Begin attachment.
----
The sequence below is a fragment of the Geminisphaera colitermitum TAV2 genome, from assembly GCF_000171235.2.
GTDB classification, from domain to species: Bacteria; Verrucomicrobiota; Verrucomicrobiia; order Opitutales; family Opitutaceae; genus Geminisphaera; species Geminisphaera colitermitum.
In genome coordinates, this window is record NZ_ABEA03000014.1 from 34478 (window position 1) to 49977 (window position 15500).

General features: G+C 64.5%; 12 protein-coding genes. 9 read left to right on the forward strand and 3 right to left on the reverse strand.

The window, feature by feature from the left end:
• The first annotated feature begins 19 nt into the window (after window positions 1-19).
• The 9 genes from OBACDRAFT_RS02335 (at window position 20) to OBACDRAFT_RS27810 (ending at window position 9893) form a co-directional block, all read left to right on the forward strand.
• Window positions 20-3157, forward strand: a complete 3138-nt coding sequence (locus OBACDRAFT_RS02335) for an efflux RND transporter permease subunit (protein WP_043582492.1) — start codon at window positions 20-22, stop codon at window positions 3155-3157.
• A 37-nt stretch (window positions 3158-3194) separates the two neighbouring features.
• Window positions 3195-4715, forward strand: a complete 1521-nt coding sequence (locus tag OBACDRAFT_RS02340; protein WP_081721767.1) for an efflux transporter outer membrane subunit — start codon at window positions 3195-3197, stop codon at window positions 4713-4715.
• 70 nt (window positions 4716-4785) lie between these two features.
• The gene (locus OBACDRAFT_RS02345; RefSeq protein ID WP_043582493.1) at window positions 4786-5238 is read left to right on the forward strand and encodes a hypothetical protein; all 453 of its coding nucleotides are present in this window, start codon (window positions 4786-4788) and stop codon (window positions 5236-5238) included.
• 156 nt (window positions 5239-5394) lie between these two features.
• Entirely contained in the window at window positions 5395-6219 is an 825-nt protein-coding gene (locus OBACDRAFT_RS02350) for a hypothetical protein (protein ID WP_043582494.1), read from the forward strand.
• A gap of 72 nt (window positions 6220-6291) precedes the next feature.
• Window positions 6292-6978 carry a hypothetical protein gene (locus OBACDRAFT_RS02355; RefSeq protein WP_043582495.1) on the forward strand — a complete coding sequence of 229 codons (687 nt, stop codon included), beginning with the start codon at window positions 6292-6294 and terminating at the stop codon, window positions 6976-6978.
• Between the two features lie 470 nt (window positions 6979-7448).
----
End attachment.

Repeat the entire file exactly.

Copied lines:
The sequence below is a fragment of the Geminisphaera colitermitum TAV2 genome, from assembly GCF_000171235.2.
GTDB classification, from domain to species: Bacteria; Verrucomicrobiota; Verrucomicrobiia; order Opitutales; family Opitutaceae; genus Geminisphaera; species Geminisphaera colitermitum.
In genome coordinates, this window is record NZ_ABEA03000014.1 from 34478 (window position 1) to 49977 (window position 15500).

General features: G+C 64.5%; 12 protein-coding genes. 9 read left to right on the forward strand and 3 right to left on the reverse strand.

The window, feature by feature from the left end:
• The first annotated feature begins 19 nt into the window (after window positions 1-19).
• The 9 genes from OBACDRAFT_RS02335 (at window position 20) to OBACDRAFT_RS27810 (ending at window position 9893) form a co-directional block, all read left to right on the forward strand.
• Window positions 20-3157, forward strand: a complete 3138-nt coding sequence (locus OBACDRAFT_RS02335) for an efflux RND transporter permease subunit (protein WP_043582492.1) — start codon at window positions 20-22, stop codon at window positions 3155-3157.
• A 37-nt stretch (window positions 3158-3194) separates the two neighbouring features.
• Window positions 3195-4715, forward strand: a complete 1521-nt coding sequence (locus tag OBACDRAFT_RS02340; protein WP_081721767.1) for an efflux transporter outer membrane subunit — start codon at window positions 3195-3197, stop codon at window positions 4713-4715.
• 70 nt (window positions 4716-4785) lie between these two features.
• The gene (locus OBACDRAFT_RS02345; RefSeq protein ID WP_043582493.1) at window positions 4786-5238 is read left to right on the forward strand and encodes a hypothetical protein; all 453 of its coding nucleotides are present in this window, start codon (window positions 4786-4788) and stop codon (window positions 5236-5238) included.
• 156 nt (window positions 5239-5394) lie between these two features.
• Entirely contained in the window at window positions 5395-6219 is an 825-nt protein-coding gene (locus OBACDRAFT_RS02350) for a hypothetical protein (protein ID WP_043582494.1), read from the forward strand.
• A gap of 72 nt (window positions 6220-6291) precedes the next feature.
• Window positions 6292-6978 carry a hypothetical protein gene (locus OBACDRAFT_RS02355; RefSeq protein WP_043582495.1) on the forward strand — a complete coding sequence of 229 codons (687 nt, stop codon included), beginning with the start codon at window positions 6292-6294 and terminating at the stop codon, window positions 6976-6978.
• Between the two features lie 470 nt (window positions 6979-7448).